'Don't go into the light'

Valor is thought to reveal itself most commonly during simple acts of courage, boldly enacted in harrowing moments where lives are saved and others lost.

Yet valor isn’t common, and the only thing simple about war is ugliness. Seen up close, nearly every death, even those of the enemy, can seem unjust.

So it is within that complexity that valor is revealed in one of its rarer forms; not borne of actions that save the day, but forged in moments that end the day with dignity and grace.

Few understand this better than the men of Combat Company, and notably Pfc. Robert Farleigh and Spc. Jeffrey Lola, who in the deadliest month for U.S. forces in Afghanistan since the war began in late 2001, worked under fire to save five of their friends, most of whom they knew were probably already gone.

Farleigh and Lola, both with 1st Battalion, 32nd Infantry Regiment, 10th Mountain Division, were posted on Aug. 11, 2011, at a battle position nicknamed Coral. They were barely awake when they heard the blast, but explosions were nothing new in Nalgham, so they hardly stirred.

“After the first week there, you just stop reacting to them,” said Farleigh, the platoon’s medic.

But this blast was gravely different.

A squad of their soldiers had been on a breakfast run when they rolled over an improvised explosive device on a desolate road in central Kandahar province, the heart of the original Taliban movement.

The blast breached the hull of their Mine Resistant Ambush Protected vehicle, pushing the engine into the cab and blowing the doors and the turret. From surrounding fighting positions, soldiers watched as the explosion sent a plume of white smoke nearly 200 feet in the air.

"These were young kids, witnessing their buddies dying and still finding strength to carry on the mission. Their selfless actions were the only bright spots on the darkest of days.”
- 1st Lt. Sam Freakley

With the arrival a few minutes later of Farleigh’s M-ATV — the “all terrain” MRAP used in Afghanistan — he was out of the truck before it stopped moving. Lola was close behind. The catastrophic blast had thrown the soldiers and no one was moving.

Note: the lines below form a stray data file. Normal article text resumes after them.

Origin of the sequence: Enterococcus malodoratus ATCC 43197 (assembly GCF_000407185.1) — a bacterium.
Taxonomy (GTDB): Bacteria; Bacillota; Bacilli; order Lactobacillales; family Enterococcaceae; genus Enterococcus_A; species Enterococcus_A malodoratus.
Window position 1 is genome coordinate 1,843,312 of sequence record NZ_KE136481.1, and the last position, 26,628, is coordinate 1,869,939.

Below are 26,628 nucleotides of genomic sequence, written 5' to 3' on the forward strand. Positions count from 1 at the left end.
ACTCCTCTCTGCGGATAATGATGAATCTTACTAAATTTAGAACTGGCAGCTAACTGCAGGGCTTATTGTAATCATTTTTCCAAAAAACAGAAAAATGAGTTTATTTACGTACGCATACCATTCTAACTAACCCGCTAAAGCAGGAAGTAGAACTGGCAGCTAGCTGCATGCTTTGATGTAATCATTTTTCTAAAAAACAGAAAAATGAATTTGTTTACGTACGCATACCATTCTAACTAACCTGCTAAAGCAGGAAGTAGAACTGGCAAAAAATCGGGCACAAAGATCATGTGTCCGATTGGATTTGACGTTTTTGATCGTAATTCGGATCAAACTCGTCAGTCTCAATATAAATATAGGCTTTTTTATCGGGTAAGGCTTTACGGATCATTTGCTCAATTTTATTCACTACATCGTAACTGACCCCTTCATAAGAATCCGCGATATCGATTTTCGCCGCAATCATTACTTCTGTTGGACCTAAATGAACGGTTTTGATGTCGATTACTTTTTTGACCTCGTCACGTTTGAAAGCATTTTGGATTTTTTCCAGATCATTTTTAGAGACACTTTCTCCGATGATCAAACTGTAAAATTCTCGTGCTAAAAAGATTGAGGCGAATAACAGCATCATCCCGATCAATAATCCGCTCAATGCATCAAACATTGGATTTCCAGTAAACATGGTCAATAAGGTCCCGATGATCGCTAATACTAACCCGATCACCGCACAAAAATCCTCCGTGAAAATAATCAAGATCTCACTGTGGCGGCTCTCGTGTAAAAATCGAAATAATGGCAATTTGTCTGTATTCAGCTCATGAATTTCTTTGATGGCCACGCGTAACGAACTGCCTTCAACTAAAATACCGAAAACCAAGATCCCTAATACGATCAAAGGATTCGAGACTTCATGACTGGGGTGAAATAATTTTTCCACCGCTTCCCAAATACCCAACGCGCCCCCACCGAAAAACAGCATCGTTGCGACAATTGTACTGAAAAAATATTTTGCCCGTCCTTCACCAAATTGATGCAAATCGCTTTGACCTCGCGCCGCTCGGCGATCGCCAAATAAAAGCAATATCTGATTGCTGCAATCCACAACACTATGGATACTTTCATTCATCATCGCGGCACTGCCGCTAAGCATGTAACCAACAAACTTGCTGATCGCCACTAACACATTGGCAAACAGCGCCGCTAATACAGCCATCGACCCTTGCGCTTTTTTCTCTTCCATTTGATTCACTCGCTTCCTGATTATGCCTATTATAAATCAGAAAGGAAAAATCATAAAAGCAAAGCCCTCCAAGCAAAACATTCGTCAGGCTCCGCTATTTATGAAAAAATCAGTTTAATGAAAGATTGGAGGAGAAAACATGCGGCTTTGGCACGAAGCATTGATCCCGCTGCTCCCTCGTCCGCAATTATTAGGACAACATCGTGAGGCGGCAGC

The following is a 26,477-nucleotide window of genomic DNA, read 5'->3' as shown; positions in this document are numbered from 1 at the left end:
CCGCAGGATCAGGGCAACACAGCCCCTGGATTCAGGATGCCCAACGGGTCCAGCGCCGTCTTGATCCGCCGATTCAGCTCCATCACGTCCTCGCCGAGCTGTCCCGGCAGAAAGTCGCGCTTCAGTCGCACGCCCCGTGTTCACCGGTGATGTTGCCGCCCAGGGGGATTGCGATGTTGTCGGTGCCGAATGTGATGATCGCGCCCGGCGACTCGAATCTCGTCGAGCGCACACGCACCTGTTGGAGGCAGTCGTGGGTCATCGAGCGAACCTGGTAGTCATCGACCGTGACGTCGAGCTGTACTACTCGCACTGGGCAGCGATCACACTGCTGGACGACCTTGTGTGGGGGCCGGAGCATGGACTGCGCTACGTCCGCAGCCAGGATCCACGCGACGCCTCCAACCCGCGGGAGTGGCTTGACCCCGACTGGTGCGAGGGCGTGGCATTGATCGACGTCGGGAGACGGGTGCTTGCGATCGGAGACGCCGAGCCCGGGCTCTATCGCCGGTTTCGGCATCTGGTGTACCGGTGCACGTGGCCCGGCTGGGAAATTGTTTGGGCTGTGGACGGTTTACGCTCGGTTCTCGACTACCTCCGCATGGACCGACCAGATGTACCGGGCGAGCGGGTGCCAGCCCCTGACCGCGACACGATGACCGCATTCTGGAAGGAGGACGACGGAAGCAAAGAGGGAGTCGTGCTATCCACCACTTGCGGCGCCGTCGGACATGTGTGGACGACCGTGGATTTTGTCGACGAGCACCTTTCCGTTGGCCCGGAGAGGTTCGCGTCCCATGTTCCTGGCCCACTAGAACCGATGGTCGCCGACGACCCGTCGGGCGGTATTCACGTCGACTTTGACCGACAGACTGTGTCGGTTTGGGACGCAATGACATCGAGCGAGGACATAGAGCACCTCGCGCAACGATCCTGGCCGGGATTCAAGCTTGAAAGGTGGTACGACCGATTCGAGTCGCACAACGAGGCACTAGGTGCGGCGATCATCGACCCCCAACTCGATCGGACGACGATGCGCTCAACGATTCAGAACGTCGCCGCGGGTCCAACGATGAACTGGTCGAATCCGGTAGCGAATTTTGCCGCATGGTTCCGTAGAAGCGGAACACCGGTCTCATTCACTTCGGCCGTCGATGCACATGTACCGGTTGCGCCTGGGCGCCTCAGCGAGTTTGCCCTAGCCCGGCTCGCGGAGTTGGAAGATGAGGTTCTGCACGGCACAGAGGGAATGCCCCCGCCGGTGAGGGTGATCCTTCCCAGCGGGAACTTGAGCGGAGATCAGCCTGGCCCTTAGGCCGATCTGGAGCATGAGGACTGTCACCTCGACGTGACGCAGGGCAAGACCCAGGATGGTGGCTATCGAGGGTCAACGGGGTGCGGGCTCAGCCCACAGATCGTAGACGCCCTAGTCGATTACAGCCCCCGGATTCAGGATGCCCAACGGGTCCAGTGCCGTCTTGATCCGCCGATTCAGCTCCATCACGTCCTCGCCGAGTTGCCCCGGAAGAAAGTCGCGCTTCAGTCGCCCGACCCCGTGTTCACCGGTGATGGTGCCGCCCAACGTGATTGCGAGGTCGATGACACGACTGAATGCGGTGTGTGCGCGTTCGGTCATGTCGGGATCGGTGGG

“They’re all gone,” Lola thought.

Still, they ran toward the wounded, stepping over a secondary IED that failed to detonate.
Farleigh went to work on one soldier, and Lola on another. Then gunfire erupted; they had raced into an ambush. Using the blown turret as cover, Lola fired on insurgents before turning back to his patient.

“Keep breathing,” he said, wrapping tourniquets on the soldier’s legs. “Don’t go into the light.”

But there was no cover for Farleigh, who was kneeled over a wounded soldier in a poppy field when the shooting started. He turned his back to the fire and leaned over his friend, using his body to protect him as the bullets sped by.

“I just kept working on him,” Farleigh said. “At that point I didn’t really care.”

Sgt. Ramon Villeblanca and Pfc. Michael Clark, also a medic, soon arrived and went to work helping Farleigh and Lola.

From the surrounding battle positions, Combat Company soldiers unleashed a barrage of fire on the attackers. Minutes later, the firefight was over.

Reluctantly, Lola and Farleigh stopped working on their patients. They were gone, along with two others who had been killed instantly in the blast.

Hope stirred among the soldiers when the medevac helicopter landed and they loaded the lone survivor.

Then word came: He died on the flight.

Dozens of soldiers had arrived and were devastated when they learned so many had been lost. Some were angry, others quiet. Some found solace in gathering personal belongings from the wreckage.

Lola saw an empty helmet., the worst of sights for an infantryman on the battlefield. He went to pick it up, then saw another. As he reached for it, the tears pushed out in waves. It would be days before they would stop.

“It’s a rough thing seeing five of your real good buddies out there like that,” Lola said.
Farleigh, who was 19 and on his first deployment, never considered leaving his friend when the firefight started.

“I think you don’t really know it’s there until it happens,” he said about his ability to remain calm. “There’s no way to test it. I know people who have frozen up in that situation. It’s different for everybody.”

Farleigh, who has since been promoted to specialist, and Lola were awarded Bronze Stars with “V,” while Villeblanca and Clark, now a specialist, were awarded Army Commendation Medals with “V.”

Company Commander Capt. Dennis Call, who arrived shortly after the firefight and helped evacuate the fallen, is inspired by the fortitude of his young soldiers.

“We suffered a tremendous number of casualties early on to IEDs. They didn’t even hesitate to do what was necessary to recover their wounded buddies, regardless of the dangers to their own safety,” Call said.

Platoon leader 1st Lt. Sam Freakley, who arrived not long after the explosion, also believes he witnessed a rare form of valor.

“While we were taking fire and attmempting to aid the wounded, I wasn’t thinking about how heroic they had been,” Freakley said later. “But when I had time to reflect, “I was awed by the composure and bravery they had shown,” Freakley said. “It validates our ethos and everything we stand for. These were young kids, witnessing their buddies dying and still finding strength to carry on the mission. Their selfless actions were the only bright spots on the darkest of days.”


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